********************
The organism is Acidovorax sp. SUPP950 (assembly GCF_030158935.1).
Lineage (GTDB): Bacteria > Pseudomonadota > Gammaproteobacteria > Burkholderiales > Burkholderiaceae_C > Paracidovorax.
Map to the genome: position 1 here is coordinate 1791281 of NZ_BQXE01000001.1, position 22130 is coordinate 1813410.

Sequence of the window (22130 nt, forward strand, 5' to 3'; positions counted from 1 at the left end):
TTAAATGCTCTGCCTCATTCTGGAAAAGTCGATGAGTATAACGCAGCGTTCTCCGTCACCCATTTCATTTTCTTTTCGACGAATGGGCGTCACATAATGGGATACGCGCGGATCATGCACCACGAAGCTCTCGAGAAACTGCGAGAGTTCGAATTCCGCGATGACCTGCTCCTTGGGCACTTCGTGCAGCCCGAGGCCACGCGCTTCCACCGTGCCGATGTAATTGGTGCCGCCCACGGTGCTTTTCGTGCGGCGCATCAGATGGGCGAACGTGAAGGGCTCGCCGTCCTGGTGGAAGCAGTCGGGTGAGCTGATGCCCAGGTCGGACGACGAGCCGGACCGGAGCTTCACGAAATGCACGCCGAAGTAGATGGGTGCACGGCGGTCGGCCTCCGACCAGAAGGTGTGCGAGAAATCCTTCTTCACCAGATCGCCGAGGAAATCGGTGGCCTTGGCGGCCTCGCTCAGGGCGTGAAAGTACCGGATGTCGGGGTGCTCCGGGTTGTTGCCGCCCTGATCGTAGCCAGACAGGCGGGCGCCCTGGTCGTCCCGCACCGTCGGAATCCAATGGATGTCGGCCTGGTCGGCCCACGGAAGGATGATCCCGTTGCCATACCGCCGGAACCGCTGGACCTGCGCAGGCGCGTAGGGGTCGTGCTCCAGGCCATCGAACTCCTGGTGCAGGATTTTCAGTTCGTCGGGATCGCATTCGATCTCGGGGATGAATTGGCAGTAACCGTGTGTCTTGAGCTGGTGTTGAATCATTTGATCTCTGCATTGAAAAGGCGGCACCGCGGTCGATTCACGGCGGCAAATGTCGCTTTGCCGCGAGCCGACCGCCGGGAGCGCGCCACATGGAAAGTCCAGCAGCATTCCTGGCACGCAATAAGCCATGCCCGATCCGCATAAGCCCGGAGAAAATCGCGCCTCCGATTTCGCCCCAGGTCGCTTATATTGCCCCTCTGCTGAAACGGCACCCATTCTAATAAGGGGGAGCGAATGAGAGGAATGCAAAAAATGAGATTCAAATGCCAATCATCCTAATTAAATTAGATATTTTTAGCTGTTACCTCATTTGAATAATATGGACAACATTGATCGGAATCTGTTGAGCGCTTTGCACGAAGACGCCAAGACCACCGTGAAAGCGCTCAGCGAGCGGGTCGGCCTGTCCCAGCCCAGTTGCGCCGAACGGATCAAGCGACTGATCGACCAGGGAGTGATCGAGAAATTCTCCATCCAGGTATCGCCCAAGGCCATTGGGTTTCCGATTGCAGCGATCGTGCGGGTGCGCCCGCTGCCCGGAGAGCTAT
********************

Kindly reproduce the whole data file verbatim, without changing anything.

The organism is Acidovorax sp. SUPP950 (assembly GCF_030158935.1).
Lineage (GTDB): Bacteria > Pseudomonadota > Gammaproteobacteria > Burkholderiales > Burkholderiaceae_C > Paracidovorax.
Map to the genome: position 1 here is coordinate 1791281 of NZ_BQXE01000001.1, position 22130 is coordinate 1813410.

Sequence of the window (22130 nt, forward strand, 5' to 3'; positions counted from 1 at the left end):
TTAAATGCTCTGCCTCATTCTGGAAAAGTCGATGAGTATAACGCAGCGTTCTCCGTCACCCATTTCATTTTCTTTTCGACGAATGGGCGTCACATAATGGGATACGCGCGGATCATGCACCACGAAGCTCTCGAGAAACTGCGAGAGTTCGAATTCCGCGATGACCTGCTCCTTGGGCACTTCGTGCAGCCCGAGGCCACGCGCTTCCACCGTGCCGATGTAATTGGTGCCGCCCACGGTGCTTTTCGTGCGGCGCATCAGATGGGCGAACGTGAAGGGCTCGCCGTCCTGGTGGAAGCAGTCGGGTGAGCTGATGCCCAGGTCGGACGACGAGCCGGACCGGAGCTTCACGAAATGCACGCCGAAGTAGATGGGTGCACGGCGGTCGGCCTCCGACCAGAAGGTGTGCGAGAAATCCTTCTTCACCAGATCGCCGAGGAAATCGGTGGCCTTGGCGGCCTCGCTCAGGGCGTGAAAGTACCGGATGTCGGGGTGCTCCGGGTTGTTGCCGCCCTGATCGTAGCCAGACAGGCGGGCGCCCTGGTCGTCCCGCACCGTCGGAATCCAATGGATGTCGGCCTGGTCGGCCCACGGAAGGATGATCCCGTTGCCATACCGCCGGAACCGCTGGACCTGCGCAGGCGCGTAGGGGTCGTGCTCCAGGCCATCGAACTCCTGGTGCAGGATTTTCAGTTCGTCGGGATCGCATTCGATCTCGGGGATGAATTGGCAGTAACCGTGTGTCTTGAGCTGGTGTTGAATCATTTGATCTCTGCATTGAAAAGGCGGCACCGCGGTCGATTCACGGCGGCAAATGTCGCTTTGCCGCGAGCCGACCGCCGGGAGCGCGCCACATGGAAAGTCCAGCAGCATTCCTGGCACGCAATAAGCCATGCCCGATCCGCATAAGCCCGGAGAAAATCGCGCCTCCGATTTCGCCCCAGGTCGCTTATATTGCCCCTCTGCTGAAACGGCACCCATTCTAATAAGGGGGAGCGAATGAGAGGAATGCAAAAAATGAGATTCAAATGCCAATCATCCTAATTAAATTAGATATTTTTAGCTGTTACCTCATTTGAATAATATGGACAACATTGATCGGAATCTGTTGAGCGCTTTGCACGAAGACGCCAAGACCACCGTGAAAGCGCTCAGCGAGCGGGTCGGCCTGTCCCAGCCCAGTTGCGCCGAACGGATCAAGCGACTGATCGACCAGGGAGTGATCGAGAAATTCTCCATCCAGGTATCGCCCAAGGCCATTGGGTTTCCGATTGCAGCGATCGTGCGGGTGCGCCCGCTGCCCGGAGAGCTAT